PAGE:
Aims: Differences in wine flavour proceed primarily from grape quality. Environmental factors (climate, soil), cultivars and training systems modify many grape and wine quality traits. Metabolic profiling based on proton nuclear magnetic resonance (1H-NMR) spectra has been proved to be useful to study multifactorial effects of the vine environment on intricate grape quality traits. The capacity of this method to discriminate the environmental effects on wine has to be demonstrated.
Methods and results: : 1H-NMR spectra were made from wines produced with grapes harvested at maturity of three cultivars (Cabernet-Sauvignon, Cabernet franc and Merlot) and three soil types (gravely, sandy and clayey) during two vintages (2002 and 2003). Data were analysed by multivariate statistical methods. Principal component analysis applied on the NMR spectra data were not always able to separate satisfactorily wines from the 3 soil types. Conversely, partial least square analysis separated clearly the 3 soil types independently of the vintage and cultivar.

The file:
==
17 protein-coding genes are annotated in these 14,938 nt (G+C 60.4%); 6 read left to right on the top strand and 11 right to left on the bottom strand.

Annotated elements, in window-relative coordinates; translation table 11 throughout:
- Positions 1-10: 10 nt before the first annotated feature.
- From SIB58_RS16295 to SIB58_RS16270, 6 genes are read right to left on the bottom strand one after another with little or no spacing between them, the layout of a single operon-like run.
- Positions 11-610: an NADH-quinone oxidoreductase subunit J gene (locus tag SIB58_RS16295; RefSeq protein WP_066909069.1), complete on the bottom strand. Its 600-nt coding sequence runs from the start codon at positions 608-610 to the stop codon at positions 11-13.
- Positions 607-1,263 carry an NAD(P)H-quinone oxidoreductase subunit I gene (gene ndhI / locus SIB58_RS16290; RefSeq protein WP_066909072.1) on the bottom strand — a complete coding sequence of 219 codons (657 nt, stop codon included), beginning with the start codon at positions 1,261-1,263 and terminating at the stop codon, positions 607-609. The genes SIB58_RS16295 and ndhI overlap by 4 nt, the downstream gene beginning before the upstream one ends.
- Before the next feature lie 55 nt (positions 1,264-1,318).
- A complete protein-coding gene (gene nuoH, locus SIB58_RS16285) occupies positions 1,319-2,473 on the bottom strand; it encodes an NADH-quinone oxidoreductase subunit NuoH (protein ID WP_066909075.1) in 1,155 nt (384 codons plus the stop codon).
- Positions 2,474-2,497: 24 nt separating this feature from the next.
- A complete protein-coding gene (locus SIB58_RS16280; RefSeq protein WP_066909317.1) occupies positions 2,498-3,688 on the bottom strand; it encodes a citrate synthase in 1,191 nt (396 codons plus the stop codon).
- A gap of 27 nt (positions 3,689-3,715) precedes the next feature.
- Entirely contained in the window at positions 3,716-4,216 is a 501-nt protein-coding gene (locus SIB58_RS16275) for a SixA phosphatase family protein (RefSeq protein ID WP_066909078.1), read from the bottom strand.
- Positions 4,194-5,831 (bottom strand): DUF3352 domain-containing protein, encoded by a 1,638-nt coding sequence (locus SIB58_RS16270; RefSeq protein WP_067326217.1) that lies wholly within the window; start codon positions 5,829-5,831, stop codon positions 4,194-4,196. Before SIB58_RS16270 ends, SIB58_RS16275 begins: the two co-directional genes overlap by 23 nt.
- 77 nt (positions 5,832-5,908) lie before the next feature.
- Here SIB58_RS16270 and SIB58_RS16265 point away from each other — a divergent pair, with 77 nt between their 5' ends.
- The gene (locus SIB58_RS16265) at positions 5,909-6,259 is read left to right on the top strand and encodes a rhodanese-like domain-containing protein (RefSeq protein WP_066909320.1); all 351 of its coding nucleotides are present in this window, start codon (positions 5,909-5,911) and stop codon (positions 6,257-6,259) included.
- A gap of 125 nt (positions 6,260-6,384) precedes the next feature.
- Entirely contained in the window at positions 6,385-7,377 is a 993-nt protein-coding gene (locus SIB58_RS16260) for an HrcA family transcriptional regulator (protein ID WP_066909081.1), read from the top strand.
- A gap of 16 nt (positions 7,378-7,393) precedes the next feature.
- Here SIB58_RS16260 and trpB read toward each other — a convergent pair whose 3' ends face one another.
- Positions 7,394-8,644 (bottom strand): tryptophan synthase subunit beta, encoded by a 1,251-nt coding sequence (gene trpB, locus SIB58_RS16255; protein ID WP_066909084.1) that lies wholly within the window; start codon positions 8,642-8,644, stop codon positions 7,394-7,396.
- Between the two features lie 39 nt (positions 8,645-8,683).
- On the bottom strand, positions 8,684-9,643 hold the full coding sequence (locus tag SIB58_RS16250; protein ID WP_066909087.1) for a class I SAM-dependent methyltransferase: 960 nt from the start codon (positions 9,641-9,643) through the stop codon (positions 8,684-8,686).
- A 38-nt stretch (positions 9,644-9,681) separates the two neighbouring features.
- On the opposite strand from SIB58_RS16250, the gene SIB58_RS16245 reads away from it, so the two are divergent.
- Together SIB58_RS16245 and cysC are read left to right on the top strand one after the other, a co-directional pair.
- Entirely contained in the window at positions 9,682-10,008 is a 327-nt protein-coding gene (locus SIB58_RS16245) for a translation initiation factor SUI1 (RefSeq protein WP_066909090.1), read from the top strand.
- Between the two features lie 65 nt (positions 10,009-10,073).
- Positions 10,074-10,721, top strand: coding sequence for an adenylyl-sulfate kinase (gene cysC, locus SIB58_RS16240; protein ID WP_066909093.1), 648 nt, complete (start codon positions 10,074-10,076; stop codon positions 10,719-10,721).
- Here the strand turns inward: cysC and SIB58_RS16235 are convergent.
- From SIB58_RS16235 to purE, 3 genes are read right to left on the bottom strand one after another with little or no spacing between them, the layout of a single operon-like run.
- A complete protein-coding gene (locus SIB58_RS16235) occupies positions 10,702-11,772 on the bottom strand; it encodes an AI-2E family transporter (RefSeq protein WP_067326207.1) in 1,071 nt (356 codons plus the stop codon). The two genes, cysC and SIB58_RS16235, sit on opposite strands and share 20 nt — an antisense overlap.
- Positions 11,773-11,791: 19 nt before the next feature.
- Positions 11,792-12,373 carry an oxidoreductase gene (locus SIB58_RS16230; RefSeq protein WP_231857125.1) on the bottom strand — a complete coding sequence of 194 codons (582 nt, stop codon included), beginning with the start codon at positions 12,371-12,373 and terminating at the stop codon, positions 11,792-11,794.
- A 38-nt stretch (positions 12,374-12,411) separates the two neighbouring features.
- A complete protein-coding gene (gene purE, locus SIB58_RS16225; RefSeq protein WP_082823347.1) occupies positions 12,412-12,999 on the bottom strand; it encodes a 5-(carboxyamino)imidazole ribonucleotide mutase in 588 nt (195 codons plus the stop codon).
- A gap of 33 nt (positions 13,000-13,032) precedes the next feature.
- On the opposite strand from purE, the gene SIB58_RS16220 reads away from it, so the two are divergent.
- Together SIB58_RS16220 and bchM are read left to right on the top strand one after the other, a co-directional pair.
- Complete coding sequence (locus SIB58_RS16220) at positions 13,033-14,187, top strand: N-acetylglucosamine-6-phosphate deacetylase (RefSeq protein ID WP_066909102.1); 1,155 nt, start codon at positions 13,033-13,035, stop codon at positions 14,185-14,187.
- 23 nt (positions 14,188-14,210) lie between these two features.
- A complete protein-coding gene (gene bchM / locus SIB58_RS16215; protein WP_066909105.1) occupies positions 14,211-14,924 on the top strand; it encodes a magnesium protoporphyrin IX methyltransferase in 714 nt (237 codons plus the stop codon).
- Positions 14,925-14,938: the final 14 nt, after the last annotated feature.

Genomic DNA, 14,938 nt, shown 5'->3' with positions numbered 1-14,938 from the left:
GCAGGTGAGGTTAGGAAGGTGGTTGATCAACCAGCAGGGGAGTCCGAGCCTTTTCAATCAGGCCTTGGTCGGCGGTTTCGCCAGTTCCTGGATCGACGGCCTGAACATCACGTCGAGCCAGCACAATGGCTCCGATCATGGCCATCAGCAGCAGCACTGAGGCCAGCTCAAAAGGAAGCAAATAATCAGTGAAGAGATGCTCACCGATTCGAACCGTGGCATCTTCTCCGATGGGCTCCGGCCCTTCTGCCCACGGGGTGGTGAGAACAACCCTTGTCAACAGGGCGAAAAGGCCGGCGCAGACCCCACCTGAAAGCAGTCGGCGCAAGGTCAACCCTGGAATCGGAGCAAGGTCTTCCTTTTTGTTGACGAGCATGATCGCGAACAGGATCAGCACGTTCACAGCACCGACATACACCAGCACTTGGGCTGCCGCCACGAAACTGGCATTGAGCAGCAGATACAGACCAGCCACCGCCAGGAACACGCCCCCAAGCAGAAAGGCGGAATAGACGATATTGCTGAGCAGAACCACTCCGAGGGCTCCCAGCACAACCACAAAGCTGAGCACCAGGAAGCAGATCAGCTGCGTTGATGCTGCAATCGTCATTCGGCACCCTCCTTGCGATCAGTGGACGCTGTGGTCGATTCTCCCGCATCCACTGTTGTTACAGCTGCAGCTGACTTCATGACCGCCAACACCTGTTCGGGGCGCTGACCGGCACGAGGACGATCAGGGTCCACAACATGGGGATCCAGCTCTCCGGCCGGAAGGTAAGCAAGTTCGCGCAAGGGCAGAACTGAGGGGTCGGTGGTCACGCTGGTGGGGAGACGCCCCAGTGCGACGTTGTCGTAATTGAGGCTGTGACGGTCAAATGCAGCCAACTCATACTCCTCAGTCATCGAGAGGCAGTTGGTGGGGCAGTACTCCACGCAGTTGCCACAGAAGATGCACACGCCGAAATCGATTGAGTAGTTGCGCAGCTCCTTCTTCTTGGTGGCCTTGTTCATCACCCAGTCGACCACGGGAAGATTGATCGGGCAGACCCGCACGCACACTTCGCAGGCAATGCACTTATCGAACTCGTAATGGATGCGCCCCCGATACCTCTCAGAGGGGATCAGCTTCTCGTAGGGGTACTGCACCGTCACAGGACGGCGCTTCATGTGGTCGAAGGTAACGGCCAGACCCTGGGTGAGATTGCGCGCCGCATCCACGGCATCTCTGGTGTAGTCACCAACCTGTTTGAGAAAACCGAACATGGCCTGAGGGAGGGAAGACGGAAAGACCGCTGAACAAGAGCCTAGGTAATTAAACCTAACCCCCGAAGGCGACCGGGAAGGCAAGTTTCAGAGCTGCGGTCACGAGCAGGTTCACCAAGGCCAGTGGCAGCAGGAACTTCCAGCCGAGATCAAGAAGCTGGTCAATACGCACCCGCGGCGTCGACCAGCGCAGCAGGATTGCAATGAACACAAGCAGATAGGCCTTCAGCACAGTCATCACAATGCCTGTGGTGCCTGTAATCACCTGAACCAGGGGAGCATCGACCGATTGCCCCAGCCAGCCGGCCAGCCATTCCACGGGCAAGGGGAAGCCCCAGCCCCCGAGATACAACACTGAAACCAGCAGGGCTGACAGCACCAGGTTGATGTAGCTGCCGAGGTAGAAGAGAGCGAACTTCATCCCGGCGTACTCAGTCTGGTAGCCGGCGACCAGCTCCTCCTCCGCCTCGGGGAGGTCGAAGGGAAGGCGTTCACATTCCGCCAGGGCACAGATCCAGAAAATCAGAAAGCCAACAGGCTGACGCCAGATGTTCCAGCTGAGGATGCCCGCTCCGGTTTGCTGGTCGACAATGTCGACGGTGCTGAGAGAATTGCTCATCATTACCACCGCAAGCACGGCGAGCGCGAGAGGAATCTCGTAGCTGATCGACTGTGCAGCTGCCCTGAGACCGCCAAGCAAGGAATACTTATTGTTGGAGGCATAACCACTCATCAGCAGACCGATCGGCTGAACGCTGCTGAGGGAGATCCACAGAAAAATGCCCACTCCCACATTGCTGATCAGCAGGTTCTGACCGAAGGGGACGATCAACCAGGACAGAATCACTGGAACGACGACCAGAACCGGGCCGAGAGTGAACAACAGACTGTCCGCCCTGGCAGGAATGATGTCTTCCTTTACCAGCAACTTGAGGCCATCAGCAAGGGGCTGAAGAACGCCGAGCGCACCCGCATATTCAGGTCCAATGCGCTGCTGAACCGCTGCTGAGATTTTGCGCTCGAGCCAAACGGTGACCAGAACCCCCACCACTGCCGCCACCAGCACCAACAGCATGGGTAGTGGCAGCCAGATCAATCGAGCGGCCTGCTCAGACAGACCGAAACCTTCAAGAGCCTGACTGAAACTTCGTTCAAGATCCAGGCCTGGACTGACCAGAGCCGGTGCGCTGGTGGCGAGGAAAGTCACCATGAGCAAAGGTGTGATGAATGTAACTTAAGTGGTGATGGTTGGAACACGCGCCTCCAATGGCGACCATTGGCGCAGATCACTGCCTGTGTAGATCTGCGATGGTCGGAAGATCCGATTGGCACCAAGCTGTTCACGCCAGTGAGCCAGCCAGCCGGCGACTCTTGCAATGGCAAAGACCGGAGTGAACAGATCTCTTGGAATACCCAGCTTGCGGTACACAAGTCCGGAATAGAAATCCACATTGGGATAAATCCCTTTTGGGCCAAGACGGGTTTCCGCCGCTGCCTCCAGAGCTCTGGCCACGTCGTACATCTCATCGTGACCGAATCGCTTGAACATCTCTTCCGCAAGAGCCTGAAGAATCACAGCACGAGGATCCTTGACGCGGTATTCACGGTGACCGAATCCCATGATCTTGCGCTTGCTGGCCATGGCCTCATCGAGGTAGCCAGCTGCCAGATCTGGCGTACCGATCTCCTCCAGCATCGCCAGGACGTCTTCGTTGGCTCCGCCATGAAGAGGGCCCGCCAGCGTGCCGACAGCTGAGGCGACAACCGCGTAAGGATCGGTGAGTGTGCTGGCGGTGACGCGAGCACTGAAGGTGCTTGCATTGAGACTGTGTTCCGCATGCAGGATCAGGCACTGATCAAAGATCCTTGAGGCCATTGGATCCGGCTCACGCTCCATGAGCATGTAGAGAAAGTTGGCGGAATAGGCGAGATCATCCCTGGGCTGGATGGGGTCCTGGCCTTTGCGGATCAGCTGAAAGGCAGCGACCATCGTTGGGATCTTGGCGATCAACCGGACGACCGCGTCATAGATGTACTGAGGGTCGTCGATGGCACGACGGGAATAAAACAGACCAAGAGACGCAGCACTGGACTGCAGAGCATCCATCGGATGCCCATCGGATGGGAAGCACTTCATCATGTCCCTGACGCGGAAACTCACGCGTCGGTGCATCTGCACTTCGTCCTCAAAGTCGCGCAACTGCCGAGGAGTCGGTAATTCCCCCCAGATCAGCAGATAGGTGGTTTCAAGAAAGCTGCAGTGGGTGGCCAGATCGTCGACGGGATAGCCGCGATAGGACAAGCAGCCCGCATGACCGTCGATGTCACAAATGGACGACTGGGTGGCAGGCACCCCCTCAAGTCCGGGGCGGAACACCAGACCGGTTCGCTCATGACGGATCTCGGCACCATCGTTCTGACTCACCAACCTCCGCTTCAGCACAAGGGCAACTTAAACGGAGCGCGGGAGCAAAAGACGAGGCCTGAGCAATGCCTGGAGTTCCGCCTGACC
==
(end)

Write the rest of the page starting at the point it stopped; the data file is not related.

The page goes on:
Conclusion: By comparing the NMR signals that contribute to the two first axes of the PCA and PLS analyses, a significant soil effect on NMR signals in wines is reported. However, the effect of the vintage on wine composition was greater then the effect of the soil type.
Significance and impact of study: After validation on a larger number of wine samples this chemical profiling will be a useful new method to the qualify wines in relation to climate, soil, and cultivar effects which contribute to the terroir.
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